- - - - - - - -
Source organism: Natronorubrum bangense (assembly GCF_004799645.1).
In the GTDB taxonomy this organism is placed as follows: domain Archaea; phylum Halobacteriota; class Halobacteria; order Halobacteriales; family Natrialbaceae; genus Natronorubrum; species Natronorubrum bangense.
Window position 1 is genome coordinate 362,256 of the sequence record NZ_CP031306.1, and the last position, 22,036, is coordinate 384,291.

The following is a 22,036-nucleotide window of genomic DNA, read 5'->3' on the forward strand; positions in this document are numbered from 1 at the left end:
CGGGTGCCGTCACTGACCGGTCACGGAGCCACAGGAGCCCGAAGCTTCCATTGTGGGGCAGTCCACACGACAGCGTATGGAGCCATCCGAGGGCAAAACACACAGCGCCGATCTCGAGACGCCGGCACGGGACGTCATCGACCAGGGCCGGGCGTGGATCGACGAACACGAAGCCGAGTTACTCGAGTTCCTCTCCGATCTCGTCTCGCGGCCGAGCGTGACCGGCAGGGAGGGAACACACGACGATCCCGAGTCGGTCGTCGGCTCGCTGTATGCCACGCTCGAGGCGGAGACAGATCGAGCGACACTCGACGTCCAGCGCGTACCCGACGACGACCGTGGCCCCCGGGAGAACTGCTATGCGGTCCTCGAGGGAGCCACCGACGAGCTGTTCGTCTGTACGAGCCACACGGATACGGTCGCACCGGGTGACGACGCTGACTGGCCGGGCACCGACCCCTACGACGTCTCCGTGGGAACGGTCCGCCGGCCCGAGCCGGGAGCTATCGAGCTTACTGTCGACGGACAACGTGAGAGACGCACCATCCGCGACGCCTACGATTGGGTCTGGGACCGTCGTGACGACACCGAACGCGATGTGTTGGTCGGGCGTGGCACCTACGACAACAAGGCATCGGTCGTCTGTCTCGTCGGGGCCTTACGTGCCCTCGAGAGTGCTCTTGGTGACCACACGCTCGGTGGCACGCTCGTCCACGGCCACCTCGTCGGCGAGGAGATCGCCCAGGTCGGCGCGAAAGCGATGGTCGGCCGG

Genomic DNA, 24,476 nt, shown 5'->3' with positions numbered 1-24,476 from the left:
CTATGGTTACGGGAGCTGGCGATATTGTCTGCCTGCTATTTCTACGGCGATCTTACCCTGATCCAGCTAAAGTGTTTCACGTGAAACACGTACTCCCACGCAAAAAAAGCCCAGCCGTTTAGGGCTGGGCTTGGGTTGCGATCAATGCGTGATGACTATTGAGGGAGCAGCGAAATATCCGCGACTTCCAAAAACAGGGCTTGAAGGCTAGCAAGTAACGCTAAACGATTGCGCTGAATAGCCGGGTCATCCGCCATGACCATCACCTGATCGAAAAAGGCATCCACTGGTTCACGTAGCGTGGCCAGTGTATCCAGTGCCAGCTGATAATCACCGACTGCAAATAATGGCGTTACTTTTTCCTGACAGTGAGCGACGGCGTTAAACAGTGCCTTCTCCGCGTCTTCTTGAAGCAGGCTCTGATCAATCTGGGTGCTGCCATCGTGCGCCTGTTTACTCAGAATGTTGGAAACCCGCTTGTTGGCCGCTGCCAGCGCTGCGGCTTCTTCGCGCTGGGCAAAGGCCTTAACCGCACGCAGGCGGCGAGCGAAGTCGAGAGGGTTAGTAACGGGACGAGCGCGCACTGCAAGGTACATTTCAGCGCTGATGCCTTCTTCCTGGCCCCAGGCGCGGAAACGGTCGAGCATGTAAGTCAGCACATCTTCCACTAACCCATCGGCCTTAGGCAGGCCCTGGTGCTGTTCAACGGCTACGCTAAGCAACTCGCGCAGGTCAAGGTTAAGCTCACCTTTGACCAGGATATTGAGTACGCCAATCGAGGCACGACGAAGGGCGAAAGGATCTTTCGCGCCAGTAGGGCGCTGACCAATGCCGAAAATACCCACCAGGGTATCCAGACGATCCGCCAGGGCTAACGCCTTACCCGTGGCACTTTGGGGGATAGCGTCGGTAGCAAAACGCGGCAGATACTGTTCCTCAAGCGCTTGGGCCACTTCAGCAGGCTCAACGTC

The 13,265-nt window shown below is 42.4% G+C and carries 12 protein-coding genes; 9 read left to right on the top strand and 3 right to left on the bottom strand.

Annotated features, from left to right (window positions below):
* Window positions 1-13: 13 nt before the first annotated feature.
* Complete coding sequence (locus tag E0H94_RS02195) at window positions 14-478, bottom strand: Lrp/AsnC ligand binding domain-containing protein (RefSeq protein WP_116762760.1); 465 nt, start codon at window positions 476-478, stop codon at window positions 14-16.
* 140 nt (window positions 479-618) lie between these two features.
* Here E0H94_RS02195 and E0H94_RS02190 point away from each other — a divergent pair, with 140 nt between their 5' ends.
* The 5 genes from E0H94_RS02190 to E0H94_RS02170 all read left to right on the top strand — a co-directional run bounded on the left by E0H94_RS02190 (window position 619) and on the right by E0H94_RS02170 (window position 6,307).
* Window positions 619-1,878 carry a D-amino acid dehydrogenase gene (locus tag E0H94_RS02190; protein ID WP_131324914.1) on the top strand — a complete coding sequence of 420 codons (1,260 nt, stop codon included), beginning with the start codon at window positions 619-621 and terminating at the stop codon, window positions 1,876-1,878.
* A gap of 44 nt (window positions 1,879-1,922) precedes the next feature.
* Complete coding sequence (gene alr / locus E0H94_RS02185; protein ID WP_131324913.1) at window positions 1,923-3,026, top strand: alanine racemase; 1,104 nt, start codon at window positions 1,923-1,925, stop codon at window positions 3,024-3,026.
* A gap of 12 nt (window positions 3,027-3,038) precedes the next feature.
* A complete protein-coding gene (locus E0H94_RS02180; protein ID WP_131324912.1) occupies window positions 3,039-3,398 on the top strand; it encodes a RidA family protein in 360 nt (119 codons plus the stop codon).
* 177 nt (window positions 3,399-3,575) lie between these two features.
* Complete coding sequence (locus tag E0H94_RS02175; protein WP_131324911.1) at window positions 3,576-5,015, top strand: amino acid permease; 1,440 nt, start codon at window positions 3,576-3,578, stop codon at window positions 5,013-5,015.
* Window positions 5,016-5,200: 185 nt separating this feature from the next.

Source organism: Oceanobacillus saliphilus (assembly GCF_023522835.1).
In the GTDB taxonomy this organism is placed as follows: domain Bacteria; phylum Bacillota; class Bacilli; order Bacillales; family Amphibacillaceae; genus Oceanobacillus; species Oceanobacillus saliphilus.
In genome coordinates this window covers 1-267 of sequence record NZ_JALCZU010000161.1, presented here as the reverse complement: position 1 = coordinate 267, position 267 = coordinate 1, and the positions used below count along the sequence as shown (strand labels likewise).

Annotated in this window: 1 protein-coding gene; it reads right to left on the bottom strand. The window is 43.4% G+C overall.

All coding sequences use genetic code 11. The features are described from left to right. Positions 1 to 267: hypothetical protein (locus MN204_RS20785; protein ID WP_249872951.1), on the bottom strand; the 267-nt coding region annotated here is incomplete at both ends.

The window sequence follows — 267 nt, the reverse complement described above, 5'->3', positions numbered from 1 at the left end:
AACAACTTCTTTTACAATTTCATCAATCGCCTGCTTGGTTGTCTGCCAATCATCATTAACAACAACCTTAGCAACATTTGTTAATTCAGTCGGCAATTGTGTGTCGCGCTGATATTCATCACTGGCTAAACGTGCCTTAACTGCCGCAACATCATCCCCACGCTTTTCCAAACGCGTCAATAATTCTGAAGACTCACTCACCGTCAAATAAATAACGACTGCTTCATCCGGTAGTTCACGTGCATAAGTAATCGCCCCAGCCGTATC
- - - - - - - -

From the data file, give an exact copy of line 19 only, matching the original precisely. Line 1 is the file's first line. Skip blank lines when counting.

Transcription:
* A complete protein-coding gene (locus E0H94_RS02180; protein ID WP_131324912.1) occupies window positions 3,039-3,398 on the top strand; it encodes a RidA family protein in 360 nt (119 codons plus the stop codon).